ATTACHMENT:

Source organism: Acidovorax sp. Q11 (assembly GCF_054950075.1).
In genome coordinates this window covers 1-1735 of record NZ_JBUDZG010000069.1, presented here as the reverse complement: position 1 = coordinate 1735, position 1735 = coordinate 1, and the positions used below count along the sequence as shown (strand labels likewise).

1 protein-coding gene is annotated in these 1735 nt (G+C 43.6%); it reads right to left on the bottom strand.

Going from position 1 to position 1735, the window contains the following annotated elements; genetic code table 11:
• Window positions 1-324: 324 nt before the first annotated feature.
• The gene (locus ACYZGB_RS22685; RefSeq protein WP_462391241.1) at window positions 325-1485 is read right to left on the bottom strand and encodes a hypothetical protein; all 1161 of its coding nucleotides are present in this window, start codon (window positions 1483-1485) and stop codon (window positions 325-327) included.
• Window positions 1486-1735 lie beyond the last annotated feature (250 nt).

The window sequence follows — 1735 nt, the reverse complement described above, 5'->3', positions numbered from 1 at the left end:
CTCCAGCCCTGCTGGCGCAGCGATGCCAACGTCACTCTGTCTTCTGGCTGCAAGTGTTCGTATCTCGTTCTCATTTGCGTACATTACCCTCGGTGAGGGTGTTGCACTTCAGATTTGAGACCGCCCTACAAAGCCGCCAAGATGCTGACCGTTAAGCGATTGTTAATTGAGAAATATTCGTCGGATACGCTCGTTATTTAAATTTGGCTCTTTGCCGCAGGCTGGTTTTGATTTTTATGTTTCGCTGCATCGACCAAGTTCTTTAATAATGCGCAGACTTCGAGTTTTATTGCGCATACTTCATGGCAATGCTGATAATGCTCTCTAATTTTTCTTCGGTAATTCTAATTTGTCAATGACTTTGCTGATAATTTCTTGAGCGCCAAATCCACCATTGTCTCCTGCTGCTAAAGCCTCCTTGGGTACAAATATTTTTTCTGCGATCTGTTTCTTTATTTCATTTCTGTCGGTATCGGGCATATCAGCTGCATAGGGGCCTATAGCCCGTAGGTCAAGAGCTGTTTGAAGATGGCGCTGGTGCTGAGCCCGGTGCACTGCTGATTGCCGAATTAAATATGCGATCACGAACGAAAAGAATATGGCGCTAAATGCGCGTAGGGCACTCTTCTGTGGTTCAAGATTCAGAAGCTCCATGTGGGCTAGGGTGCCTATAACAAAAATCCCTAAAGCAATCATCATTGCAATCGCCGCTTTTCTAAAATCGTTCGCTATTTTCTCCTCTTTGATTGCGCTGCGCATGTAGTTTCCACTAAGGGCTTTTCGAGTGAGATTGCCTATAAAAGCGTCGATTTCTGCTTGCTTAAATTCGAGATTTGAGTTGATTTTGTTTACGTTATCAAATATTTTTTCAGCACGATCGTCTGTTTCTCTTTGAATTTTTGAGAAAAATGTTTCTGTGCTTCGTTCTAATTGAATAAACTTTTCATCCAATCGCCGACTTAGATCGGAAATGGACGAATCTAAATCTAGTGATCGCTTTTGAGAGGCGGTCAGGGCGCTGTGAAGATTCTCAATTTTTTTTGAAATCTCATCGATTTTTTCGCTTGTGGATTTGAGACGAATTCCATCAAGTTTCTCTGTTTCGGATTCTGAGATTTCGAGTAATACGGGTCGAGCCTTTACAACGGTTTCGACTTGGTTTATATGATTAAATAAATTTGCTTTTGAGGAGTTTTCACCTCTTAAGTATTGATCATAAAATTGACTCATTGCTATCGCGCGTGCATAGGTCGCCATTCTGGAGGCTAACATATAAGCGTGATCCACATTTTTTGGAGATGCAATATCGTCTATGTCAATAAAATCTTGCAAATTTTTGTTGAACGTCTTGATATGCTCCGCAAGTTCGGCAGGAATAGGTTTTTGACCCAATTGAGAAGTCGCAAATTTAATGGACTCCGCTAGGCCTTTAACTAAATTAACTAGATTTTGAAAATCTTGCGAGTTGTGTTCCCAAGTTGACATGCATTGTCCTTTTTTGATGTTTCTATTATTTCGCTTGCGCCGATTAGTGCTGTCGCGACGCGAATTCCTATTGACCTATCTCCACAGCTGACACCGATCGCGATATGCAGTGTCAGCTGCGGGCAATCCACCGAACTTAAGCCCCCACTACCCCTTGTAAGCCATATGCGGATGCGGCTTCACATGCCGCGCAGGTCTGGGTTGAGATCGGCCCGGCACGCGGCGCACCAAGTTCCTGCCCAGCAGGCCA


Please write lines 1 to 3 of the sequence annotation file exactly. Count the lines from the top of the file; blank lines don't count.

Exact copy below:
Source organism: Acidovorax sp. Q11 (assembly GCF_054950075.1).
In genome coordinates this window covers 1-1735 of record NZ_JBUDZG010000069.1, presented here as the reverse complement: position 1 = coordinate 1735, position 1735 = coordinate 1, and the positions used below count along the sequence as shown (strand labels likewise).

1 protein-coding gene is annotated in these 1735 nt (G+C 43.6%); it reads right to left on the bottom strand.